ap calc study guides

๐Ÿ‘‘ย  Unit 1: Limits & Continuity

๐Ÿถย  Unit 8: Applications of Integration

โ™พย  Unit 10: Infinite Sequences and Series (BC Only)

7.7 Finding Particular Solutions Using Initial Conditions and Separation of Variables

#particularsolutions

#initialconditions

#separationofvariables

โฑ๏ธย ย 3 min read

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๐ŸŽฅWatch: AP Calculus AB/BC - Separable Differential Equations

Continued from 7.6 Finding General Solutions Using Separation of Variables.

Letโ€™s look at the differential equation given in Eq. 12:

https://firebasestorage.googleapis.com/v0/b/fiveable-92889.appspot.com/o/images%2FScreenshot%20(960).png?alt=media&token=011b3f1e-f3e0-42dd-a3ec-2aa2c00eb52a

If we treat the derivative as a fraction, we can do something that would disgust professional mathematicians*:

https://firebasestorage.googleapis.com/v0/b/fiveable-92889.appspot.com/o/images%2FScreenshot%20(961).png?alt=media&token=5e424b6b-5e8e-4c01-8cb7-8a23391b999c

We can perform step 5 because the two sides of the equation are equivalent, thus we can perform the same operation (ie. integration) on both sides and not lose any information.

Continuing the integration:

https://firebasestorage.googleapis.com/v0/b/fiveable-92889.appspot.com/o/images%2FScreenshot%20(967).png?alt=media&token=1c2e412f-0fa2-4d0f-8197-655ec8e9b67e

Note that we need two constants because we found two different antiderivatives. However, we can combine them into a single constant:

https://firebasestorage.googleapis.com/v0/b/fiveable-92889.appspot.com/o/images%2FScreenshot%20(968).png?alt=media&token=66d73364-d781-4527-b7a6-11e7a49bb180

This statement means that, because the set of real numbers is an infinite set** and both of the constants are real numbers, the difference between them is also a real number, ie. another constant we can call C.

So,

https://firebasestorage.googleapis.com/v0/b/fiveable-92889.appspot.com/o/images%2FScreenshot%20(969).png?alt=media&token=1450eba6-e9e1-46fe-b5c0-d0bf586e06ce

Notice that this equation is also equivalent to the solution given in Eq. 12. The solution given in Eq. 27 is a generalization of the solution given in Eq. 12.

Now, letโ€™s say that we have some prior information about the function called an initial condition, eg. y(0) = 1. We can use this information to solve for C:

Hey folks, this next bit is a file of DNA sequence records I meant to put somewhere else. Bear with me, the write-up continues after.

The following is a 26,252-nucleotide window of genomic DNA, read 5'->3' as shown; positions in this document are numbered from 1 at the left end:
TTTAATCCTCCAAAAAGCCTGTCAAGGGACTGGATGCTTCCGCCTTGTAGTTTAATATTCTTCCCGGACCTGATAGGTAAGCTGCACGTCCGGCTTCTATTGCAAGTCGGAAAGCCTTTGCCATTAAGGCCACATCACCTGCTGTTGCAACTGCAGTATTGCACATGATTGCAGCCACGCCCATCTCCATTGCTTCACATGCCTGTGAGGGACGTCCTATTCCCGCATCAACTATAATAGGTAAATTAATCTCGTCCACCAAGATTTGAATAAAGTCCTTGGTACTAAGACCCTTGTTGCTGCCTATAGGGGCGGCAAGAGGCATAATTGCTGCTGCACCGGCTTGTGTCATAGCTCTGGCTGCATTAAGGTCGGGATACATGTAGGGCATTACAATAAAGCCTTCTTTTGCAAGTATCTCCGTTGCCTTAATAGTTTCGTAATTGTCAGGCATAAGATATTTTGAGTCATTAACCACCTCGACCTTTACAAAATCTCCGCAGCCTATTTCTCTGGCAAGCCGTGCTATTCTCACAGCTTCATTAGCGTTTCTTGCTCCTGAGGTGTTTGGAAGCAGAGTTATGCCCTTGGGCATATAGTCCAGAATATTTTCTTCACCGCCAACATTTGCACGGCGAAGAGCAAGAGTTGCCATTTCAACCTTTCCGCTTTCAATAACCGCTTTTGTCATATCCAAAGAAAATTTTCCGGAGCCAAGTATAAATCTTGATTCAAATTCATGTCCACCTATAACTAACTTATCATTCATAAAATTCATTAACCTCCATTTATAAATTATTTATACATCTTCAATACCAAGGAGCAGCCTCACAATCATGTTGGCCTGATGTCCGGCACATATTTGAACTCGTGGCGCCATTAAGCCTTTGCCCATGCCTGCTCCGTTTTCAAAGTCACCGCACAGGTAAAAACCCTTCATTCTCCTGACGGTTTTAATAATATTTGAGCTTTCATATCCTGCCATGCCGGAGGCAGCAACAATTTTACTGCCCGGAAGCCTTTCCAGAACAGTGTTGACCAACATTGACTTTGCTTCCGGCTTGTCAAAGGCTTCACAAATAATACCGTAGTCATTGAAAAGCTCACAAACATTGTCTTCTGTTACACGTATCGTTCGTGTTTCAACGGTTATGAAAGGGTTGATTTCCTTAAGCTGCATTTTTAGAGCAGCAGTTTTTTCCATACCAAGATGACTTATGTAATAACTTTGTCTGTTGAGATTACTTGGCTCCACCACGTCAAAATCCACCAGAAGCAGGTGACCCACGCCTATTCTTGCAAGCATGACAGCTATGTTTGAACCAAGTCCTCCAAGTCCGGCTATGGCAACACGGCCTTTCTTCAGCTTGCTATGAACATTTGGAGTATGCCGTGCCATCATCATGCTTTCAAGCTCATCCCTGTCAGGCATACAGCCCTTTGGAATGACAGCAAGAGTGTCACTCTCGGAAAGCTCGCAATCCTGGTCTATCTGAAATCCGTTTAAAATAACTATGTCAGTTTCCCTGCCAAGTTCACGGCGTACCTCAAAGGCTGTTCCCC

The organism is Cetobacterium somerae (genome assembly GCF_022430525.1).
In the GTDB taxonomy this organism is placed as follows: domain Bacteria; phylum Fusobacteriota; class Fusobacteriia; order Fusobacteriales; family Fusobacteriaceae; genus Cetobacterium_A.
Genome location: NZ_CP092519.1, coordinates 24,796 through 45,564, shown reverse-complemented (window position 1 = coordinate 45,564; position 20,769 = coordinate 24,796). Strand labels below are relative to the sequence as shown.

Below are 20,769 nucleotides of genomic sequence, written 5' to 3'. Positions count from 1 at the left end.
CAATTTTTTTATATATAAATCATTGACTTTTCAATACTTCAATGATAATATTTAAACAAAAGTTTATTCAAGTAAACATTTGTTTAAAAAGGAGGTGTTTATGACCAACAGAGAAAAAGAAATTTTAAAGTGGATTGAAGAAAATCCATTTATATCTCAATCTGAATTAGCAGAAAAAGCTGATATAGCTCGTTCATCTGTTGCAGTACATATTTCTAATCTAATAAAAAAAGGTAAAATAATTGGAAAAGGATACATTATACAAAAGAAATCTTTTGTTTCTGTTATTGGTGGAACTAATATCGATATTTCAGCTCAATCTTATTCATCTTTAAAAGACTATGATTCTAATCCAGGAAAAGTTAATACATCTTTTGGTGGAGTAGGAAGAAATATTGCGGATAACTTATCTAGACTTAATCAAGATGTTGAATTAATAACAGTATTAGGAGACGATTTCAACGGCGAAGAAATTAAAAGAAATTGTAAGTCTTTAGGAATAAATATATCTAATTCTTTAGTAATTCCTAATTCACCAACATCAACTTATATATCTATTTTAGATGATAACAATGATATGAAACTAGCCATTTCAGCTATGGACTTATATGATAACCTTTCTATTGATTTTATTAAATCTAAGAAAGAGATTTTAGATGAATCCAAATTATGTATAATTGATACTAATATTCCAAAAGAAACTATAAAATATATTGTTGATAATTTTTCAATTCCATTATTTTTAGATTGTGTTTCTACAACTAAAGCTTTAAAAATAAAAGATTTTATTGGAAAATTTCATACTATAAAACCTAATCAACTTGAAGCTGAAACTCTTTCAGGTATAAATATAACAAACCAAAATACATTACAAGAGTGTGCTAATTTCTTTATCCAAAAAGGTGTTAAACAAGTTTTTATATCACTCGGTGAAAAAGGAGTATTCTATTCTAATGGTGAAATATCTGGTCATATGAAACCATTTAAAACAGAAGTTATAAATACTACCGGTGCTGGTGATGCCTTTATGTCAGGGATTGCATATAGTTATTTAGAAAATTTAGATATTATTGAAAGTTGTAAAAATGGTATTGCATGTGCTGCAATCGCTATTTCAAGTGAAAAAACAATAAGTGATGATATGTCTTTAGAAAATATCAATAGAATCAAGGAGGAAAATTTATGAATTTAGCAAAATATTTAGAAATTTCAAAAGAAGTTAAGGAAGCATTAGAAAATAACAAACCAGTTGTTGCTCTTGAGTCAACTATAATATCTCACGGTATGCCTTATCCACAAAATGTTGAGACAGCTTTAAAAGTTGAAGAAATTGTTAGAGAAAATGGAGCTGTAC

https://firebasestorage.googleapis.com/v0/b/fiveable-92889.appspot.com/o/images%2FScreenshot%20(970).png?alt=media&token=e109d196-652a-426a-a850-34d1622bddd8

This implies that C = 0, which means we have found the specific solution to the differential equation in Eq. 12 along with the condition that y(0) = 1.

We can also revisit the differential equation in Eq. 11:

https://firebasestorage.googleapis.com/v0/b/fiveable-92889.appspot.com/o/images%2FScreenshot%20(971).png?alt=media&token=fd801cf9-1682-4bed-8c23-f17687f8884e

We need to take special precautions regarding the absolute value signs when solving for y:

https://firebasestorage.googleapis.com/v0/b/fiveable-92889.appspot.com/o/images%2FScreenshot%20(972).png?alt=media&token=6c71e3e7-a2bb-4280-8dd9-9669c234ba0a

So, the general solution is y = C2e^x - 5. For an additional exercise, find a specific solution to the differential equation such that y(ln5) = -6.

Another differential equation that is solvable via separation of variables is the equation below:

https://firebasestorage.googleapis.com/v0/b/fiveable-92889.appspot.com/o/images%2FScreenshot%20(973).png?alt=media&token=f78536b2-4ebb-4434-9f38-72b2bf27776b

Notice that if C = 0, the solution to the differential equation is just y = x. If you plug y = x into the differential equation in Eq. 33, you will notice that this returns a valid equality.

Review

Solve the differential equation below given an initial condition and a range restriction. (Hint: rewrite the arcsine expression using the identity that defines a cosine graph as a shifted sine graph and do something similar for the arccosine expression.)

https://firebasestorage.googleapis.com/v0/b/fiveable-92889.appspot.com/o/images%2FScreenshot%20(977).png?alt=media&token=b5ff0183-64fd-4415-bf60-11c6a12456d0

Answer

The arc trig expressions are red herrings:

https://firebasestorage.googleapis.com/v0/b/fiveable-92889.appspot.com/o/images%2FScreenshot%20(983).png?alt=media&token=be7a0a11-5a29-4812-b5ac-741cac992a27

https://firebasestorage.googleapis.com/v0/b/fiveable-92889.appspot.com/o/images%2FScreenshot%20(981).png?alt=media&token=b8aa7977-2ff7-4001-a286-dbd7b7282c75


Footnotes

*This mathematical move is actually incorrect because multiplying the dx term over in that fashion implies that dx is a number and therefore dy/dx is a fraction, which is not true. However, this move is completely acceptable for the AP exam.

**โ€œInfiniteโ€ in this context is not well-defined. The actual size of the set is called its cardinality, which is not simply infinity as implied in the statement:

https://firebasestorage.googleapis.com/v0/b/fiveable-92889.appspot.com/o/images%2FScreenshot%20(975).png?alt=media&token=8c4bd717-0f3a-4b34-a272-ca240d612405

Some definitions also include zero in the set of natural numbers (the lastly defined set in the statement).

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